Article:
One of the first to hit the right balance of risk and clean lines was Jan Hudec. With his start delayed by net repairs after Rogers’ mishap, he moved quickly into his tuck after landing the multiple airs and executed the Canadian line choice well. It was a brave run with minimal errors in the Caislat.
Norway’s Jansrud was well ahead early, skiing clean and controlled through the jumps and bumps at speed. He took risks, but remained stable and tight while doing so, skiing into the lead easily at 1:56.77. That lead held through 11 skiers until Guay. The Canadian star had a long clean flight off the infamous Camel Humps, and from there down was magnificent, nailing the tricky Caislat to edge Jansrud by .12 of a second down the two mile course.
“Jansrud had a great run and the light was good for him so I knew I had to do something exceptional and that’s exactly what I did,” noted Guay. “I skied as well as I could at the top with the light and then picked it up from half way down to the finish. I knew the lines I could take and I was right on the borderline in terms of risk.”
Guay underwent microfracture surgery on his knee in July and only returned to on-snow training in November, but he has made an impressive return to competition. “I understand the reason why I’m fast right now,” he reasoned. “The coaches, servicemen, everyone is working hard and Manny and Jan are skiing fast, too. It almost seems like the Canadian team of old.”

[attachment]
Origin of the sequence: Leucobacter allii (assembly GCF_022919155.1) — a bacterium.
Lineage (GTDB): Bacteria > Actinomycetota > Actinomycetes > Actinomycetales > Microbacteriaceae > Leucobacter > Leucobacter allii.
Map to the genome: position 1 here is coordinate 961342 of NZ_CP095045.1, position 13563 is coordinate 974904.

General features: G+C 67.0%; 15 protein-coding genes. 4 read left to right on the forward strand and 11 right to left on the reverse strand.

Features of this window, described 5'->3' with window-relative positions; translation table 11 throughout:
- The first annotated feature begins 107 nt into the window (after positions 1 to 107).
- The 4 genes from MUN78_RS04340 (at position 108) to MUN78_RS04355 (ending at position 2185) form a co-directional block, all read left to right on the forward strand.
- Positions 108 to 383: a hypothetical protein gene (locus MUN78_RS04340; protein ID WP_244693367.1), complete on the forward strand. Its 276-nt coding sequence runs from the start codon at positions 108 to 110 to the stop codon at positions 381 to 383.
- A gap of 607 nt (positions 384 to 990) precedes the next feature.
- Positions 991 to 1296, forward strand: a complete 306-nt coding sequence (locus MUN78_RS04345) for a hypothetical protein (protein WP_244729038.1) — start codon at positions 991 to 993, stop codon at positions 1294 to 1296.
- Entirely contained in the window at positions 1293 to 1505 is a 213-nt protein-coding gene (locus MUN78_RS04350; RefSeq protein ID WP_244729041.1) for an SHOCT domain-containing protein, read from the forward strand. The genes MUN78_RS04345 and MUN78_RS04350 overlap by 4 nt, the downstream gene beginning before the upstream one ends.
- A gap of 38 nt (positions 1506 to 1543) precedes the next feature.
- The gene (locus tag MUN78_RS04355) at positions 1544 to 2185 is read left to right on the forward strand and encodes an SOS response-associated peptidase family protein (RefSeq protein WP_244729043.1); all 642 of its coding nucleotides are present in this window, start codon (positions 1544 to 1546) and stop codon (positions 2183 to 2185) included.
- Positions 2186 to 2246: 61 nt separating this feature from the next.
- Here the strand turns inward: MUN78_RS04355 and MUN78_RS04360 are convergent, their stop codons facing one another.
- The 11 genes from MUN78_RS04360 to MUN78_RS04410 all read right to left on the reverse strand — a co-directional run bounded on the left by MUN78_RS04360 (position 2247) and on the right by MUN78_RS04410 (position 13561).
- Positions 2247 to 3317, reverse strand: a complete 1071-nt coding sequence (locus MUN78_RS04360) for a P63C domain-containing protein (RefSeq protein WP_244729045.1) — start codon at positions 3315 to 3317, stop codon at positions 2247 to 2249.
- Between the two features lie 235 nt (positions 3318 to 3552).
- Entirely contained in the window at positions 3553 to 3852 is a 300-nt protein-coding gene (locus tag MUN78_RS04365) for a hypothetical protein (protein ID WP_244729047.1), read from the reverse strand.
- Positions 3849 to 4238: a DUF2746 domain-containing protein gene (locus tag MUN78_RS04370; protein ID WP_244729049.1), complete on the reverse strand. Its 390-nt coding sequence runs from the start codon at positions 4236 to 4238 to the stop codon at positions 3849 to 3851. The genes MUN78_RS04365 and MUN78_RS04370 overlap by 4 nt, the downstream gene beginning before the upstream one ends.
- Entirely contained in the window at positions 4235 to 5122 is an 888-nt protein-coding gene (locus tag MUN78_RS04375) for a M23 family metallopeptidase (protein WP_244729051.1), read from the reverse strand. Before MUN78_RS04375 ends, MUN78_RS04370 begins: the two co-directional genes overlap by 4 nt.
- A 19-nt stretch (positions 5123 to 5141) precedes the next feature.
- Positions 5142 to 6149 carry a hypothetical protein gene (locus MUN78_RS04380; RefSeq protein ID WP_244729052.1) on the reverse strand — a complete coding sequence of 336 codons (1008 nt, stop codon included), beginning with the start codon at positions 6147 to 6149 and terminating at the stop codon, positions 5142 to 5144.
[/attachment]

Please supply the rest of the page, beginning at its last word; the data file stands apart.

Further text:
The Norwegian and Canadian teams have an agreement where the coaching staffs work together at speed races and athletes share course reports. It certainly paid off for Nor-Can today, as the two teams combined for three out of the top-4 finishes while placing five athletes in the top 10.
Guay jumps to second in the downhill standings moving past Dominik Paris who sat out of the race after a training crash earlier in the week.
And the Yankees lost — the Austrians, winners of 17 World Cup races at Val Gardena, had its best placed finisher, Max Franz, in 11th.
See more photos from today’s race in our gallery.
Men’s World Cup Downhill, Val Gardena, Italy, Dec. 21, 2013
Equipment – Skier, skis/boots/bindings
1 Guay, Atomic/Atomic/Atomic
6 Kueng, Salomon/Salomon/Salomon
7 Osborne-Paradis, Rossignol/Rossignol/Rossignol
8 Heel, Atomic/Atomic/Atomic
9 Hudec, Rossignol/Rossignol/Rossignol
10 Fill, Atomic/Atomic/Atomic